There shall be no cupcakes. No chocolate cake and no carrot cake. According to New York City’s latest regulations, not even zucchini bread makes the cut.

In an effort to limit how much sugar and fat students put in their bellies at school, the Education Department has effectively banned most bake sales, the lucrative if not quite healthy fund-raising tool for generations of teams and clubs.

The change is part of a new wellness policy that also limits what can be sold in vending machines and student-run stores, which use profits to help finance activities like pep rallies and proms. The elaborate rules were outlined in a three-page memo issued at the end of June, but in the new school year, principals and parents are just beginning to, well, digest them.

Parent groups and Parent-Teacher Associations are conspicuously given an exception: once a month they are allowed to sell as many dark fudge brownies and lemon bars as they please, so long as lunch has ended. And after 6 p.m. on weekdays, anything goes. But at that hour, most students are long gone, and as far as the Education Department is concerned, stuffing oneself with coconut macaroons and peanut butter cookies at that hour is one’s prerogative.

Mayor Michael R. Bloomberg has made both public health and public education centerpieces of his tenure, and the changes in the schools’ food are an outgrowth of his efforts to curb trans fats, salt and other unwanted additives. . . . .



Bureau of Labor Statistics discusses the new unemployment numbers

The BLS press release starts off this way.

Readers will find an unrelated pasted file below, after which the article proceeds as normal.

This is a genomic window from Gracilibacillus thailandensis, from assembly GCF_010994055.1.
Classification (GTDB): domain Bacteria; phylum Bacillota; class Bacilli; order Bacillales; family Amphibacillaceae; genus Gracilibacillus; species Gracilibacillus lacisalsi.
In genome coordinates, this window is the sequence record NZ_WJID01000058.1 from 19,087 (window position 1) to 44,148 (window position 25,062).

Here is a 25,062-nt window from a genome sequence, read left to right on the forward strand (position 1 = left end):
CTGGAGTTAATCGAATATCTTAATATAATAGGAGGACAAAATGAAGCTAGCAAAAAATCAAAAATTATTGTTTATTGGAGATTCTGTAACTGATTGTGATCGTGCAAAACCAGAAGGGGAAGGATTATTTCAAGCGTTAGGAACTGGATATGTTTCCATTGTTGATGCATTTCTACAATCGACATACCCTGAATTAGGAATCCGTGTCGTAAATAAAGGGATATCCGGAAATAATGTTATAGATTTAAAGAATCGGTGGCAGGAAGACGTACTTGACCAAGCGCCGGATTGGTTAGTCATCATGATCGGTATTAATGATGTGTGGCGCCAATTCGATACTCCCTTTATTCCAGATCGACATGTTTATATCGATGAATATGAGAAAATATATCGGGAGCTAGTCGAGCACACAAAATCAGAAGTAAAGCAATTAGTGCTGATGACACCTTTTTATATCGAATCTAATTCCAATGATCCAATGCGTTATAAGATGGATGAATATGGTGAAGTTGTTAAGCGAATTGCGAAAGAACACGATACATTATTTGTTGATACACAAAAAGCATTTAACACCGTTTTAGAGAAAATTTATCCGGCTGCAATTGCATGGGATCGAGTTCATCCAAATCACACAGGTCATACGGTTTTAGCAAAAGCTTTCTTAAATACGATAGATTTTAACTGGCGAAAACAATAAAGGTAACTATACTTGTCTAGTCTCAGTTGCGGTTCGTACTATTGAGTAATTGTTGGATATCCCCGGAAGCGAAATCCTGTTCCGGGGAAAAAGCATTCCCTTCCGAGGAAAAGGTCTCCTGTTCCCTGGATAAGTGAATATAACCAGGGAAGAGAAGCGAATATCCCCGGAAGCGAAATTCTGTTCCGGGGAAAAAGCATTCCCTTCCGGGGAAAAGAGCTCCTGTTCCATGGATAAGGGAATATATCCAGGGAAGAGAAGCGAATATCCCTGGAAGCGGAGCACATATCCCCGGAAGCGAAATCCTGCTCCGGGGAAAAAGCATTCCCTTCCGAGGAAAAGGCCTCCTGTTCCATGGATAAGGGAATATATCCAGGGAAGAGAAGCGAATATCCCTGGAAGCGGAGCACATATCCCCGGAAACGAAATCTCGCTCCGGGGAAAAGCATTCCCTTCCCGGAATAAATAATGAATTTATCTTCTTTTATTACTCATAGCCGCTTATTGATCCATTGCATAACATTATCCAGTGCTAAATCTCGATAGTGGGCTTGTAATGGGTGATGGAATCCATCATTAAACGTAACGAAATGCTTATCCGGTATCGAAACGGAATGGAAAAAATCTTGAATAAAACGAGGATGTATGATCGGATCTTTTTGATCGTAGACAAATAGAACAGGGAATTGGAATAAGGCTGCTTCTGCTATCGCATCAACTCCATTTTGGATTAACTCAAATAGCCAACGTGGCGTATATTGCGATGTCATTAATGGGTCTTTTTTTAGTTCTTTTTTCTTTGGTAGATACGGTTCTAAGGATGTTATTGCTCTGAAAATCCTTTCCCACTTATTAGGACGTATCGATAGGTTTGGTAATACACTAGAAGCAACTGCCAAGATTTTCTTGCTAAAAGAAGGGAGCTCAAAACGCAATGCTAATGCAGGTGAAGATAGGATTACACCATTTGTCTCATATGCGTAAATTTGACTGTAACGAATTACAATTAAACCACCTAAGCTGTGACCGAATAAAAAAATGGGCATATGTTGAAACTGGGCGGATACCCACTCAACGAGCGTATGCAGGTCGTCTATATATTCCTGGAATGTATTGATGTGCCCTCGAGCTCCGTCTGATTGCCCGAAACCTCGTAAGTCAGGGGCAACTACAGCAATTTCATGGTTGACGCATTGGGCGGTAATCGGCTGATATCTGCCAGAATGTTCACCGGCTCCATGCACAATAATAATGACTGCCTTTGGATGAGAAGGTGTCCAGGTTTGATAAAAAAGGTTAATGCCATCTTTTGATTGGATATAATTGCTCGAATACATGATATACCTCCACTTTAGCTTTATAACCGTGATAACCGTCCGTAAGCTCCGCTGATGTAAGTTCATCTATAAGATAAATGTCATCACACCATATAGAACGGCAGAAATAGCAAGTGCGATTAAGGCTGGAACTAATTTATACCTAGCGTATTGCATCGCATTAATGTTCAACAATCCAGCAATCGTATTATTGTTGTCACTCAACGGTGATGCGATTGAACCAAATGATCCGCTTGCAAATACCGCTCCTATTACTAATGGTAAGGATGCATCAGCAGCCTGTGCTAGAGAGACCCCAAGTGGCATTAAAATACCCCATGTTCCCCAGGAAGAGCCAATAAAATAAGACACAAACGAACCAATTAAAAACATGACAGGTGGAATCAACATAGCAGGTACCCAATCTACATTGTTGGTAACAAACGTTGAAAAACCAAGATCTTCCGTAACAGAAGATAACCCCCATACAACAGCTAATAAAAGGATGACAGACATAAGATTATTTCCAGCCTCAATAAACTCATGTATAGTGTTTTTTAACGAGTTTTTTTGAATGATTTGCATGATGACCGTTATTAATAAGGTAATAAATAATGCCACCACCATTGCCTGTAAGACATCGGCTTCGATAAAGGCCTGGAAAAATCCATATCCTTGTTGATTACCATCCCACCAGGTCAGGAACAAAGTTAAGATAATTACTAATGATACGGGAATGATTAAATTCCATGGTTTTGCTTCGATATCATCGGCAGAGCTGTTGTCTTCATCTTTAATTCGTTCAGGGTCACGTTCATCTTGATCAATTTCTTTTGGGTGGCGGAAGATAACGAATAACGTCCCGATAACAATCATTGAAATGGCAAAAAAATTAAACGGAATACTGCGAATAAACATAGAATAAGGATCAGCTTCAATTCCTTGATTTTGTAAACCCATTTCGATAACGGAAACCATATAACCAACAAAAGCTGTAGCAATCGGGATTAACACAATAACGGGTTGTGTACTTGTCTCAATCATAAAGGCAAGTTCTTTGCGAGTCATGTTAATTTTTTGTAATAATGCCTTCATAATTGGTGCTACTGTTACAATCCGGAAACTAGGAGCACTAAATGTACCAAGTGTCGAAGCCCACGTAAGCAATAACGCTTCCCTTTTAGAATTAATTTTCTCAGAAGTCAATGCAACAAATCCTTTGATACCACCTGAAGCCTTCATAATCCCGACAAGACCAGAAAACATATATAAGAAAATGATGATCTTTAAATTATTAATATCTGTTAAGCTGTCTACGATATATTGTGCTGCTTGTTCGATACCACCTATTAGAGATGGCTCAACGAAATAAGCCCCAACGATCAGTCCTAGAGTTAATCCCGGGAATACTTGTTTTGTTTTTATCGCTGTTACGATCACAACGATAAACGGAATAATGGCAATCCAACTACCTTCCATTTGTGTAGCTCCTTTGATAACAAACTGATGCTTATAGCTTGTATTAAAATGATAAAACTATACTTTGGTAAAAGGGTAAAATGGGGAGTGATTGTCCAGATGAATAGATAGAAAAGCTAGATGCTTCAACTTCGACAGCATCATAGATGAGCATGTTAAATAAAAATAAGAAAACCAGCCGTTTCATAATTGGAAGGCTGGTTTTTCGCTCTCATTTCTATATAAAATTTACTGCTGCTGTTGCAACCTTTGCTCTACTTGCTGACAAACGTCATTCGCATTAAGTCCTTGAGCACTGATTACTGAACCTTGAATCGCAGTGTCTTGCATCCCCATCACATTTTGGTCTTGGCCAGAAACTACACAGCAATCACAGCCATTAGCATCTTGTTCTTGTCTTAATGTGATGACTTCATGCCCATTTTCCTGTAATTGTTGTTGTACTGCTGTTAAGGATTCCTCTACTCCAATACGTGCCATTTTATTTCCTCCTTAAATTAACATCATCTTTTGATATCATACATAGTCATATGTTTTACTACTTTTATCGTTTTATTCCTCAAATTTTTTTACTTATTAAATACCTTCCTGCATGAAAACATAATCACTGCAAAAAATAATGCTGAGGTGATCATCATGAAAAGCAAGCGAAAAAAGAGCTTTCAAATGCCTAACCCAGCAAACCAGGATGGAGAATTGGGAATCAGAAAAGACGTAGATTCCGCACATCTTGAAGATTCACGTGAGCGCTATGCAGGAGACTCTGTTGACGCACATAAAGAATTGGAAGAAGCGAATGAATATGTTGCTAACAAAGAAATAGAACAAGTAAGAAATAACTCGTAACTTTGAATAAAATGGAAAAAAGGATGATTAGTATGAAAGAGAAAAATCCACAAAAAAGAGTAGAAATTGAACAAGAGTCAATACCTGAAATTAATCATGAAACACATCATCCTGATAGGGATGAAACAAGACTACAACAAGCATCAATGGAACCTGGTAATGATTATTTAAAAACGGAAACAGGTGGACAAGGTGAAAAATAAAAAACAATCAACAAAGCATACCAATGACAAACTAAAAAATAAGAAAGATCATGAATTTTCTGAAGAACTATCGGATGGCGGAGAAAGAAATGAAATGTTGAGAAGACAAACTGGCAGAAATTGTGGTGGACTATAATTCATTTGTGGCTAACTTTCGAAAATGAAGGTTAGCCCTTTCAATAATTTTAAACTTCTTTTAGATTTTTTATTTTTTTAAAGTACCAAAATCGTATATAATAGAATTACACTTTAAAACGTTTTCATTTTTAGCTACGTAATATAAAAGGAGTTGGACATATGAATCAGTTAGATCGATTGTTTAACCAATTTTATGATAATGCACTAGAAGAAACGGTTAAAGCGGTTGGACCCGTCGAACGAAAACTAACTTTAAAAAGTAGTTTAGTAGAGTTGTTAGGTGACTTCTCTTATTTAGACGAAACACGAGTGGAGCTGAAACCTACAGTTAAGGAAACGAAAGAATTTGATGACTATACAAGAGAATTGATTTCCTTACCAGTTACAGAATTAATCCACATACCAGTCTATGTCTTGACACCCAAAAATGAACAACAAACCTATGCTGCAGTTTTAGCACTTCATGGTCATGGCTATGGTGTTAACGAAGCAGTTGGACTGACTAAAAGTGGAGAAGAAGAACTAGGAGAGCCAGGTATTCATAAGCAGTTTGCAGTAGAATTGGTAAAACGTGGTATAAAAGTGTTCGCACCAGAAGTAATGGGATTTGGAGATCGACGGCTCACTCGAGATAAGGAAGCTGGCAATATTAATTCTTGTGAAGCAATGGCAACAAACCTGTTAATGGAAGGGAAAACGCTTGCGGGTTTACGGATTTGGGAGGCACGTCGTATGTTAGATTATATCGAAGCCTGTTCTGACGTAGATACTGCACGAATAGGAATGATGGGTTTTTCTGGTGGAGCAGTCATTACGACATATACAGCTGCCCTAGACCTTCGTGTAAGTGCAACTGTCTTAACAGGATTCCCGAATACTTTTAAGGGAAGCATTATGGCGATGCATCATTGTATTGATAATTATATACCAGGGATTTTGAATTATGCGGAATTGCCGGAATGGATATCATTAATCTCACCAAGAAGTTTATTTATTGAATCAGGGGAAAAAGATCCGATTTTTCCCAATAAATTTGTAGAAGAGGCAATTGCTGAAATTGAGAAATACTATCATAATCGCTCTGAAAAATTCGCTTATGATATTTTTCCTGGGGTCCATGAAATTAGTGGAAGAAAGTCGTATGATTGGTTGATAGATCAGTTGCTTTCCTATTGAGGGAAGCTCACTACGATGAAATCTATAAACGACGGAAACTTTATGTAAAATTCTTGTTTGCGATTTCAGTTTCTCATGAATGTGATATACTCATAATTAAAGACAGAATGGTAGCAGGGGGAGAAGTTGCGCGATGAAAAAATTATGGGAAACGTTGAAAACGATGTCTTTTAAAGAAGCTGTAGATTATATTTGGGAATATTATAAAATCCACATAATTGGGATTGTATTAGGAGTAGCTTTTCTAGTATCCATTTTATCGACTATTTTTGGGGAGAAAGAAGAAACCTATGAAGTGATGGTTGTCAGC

Since the start of the recession in December 2007, the number of unemployed persons has increased by 7.6 million to 15.1 million, and the unemployment rate has doubled to 9.8 percent. (See table A-1.)

Unemployment rates for the major worker groups--adult men (10.3 percent), adult women (7.8 percent), teenagers (25.9 percent), whites (9.0 percent), blacks (15.4 percent), and Hispanics (12.7 percent)--showed little change in September. The unemployment rate for Asians was 7.4 percent, not seasonally adjusted. The rates for all major worker groups are much higher than at the start of the recession. (See tables A-1, A-2, and A-3.) . . . .

The data for this year can be seen here.


Carper: "the legislative language is among the more confusing things I’ve ever read in my life."

Senator Thomas Carper (D-DE) said this about the new health care bill in the Senate Finance committee:

“I don’t expect to actually read the legislative language because reading the legislative language is among the more confusing things I’ve ever read in my life."


Foreclosures in California, Arizona, Nevada, and Florida as a percent of total US Foreclosures

Hint on this: the foreclosure rate in Canada has been very low compared to the US. Those four states have different rules than most states regarding what assets can be obtained in a foreclosure.

Labels: ,

Average Federal Civilian Wage has Grown Relative to the Average Private Industry Wage over the Last Decade

In 2000, the average Federal civilian wage was 33 percent more than the average private industry wage. By 2008, that gap was 59 percent.


The drop off in new car demand in September puts sales as low as they have been over the last year.

This is what an economic strategy of pulling it forward looks like. In August, car buyers were going nuts with a $4,500 incentive to trade clunkers in for brand new cars. Many warned, of course, that these sales would simply end up decreasing future sales, getting us nowhere. Well, September's here, and... yeah. A monthly sales rate of over 14 million units annualized quickly fell to just above 9 million.



No need to check illegal aliens' ID for health care

Just a few weeks ago President Obama promised: